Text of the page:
"It's not very easy to be a girl heiress when your own parents dreamed of having a boy to pass the property on to. Now, mentalities have changed. In the countryside, everyone knows that women have always had a central role. Women in the country are hard-working, organized and often behind many of the decisions on how to run the farm. When you are a passionate and committed person, even if you are a woman in a man’s world, you easily attract trust and esteem.
With other women winegrowers in Gascony, we created the "Bons Crus Milady" club (part of the action Les Bons Crus d'Artagnan) in 2018 to promote women who put their talent at the service of discovering the vineyards of our region through tourism. We are 10 winegrowers and winemakers, and intend to communicate our values of passion, commitment, enthusiasm, determination, and quality with positive attitude dedicated to building a charming destination for any visitor curious to know our products better."
Kristina Hansen, Co-Founder and GM, Bimini Gin
Favorite Food: Mapo Tofu that’s just drenched in chili oil and Szechuan pepper. Truly face-melting Szechuan cuisine is hard to find where I live now, but the hu tieu xao at Cong Tu Bot in Portland, ME is a completely different but just as masochistic Vietnamese noodle dish with a spicy red-eye gravy and fresh chilis. It’s the hottest dish I’ve found in Maine and is honestly always in the back of my mind.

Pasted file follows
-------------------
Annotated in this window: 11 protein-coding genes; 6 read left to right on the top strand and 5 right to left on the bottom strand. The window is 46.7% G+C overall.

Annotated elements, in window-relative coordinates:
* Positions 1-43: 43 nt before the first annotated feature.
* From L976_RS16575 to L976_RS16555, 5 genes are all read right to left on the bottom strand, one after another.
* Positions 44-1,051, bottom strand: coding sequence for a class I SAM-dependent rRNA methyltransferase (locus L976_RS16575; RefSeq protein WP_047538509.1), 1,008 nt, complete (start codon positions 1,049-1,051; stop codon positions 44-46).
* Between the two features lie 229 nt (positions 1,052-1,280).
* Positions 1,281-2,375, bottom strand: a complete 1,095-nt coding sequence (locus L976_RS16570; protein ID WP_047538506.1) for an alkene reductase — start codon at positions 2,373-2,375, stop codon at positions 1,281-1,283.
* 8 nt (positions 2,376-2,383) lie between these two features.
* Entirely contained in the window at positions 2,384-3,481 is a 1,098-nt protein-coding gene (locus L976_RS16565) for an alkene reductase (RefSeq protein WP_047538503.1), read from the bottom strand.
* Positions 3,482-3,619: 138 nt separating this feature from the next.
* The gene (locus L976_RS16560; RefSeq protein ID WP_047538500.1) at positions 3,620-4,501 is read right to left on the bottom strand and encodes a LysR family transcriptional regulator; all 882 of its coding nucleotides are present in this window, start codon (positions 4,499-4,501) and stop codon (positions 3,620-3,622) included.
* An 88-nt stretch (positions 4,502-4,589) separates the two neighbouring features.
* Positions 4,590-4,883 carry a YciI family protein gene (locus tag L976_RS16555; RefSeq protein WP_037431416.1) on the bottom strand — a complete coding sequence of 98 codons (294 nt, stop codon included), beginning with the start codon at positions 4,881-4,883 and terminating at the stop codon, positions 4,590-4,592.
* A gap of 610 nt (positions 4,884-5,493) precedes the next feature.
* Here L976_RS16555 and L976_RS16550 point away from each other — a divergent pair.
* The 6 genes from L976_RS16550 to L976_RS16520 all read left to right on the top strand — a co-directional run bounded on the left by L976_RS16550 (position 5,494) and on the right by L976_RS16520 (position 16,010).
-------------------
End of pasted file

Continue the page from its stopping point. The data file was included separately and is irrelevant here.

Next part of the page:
"In my experience, the most difficult challenge as a woman in this industry is other people’s expectations of my role and contributions, coupled with a lack of respect for those contributions. I’ve had countless people (nearly all of them men) assume I’m a clueless brand ambassador hired to recite vague talking points and be flirtatious, rather than an active business owner who can answer any question backwards and forwards all while noticing how rude you are to the service staff. I once had a customer inquire about my husband and business partner and, after learning we were married, declared, “Ah, the wife! Second-in-command!”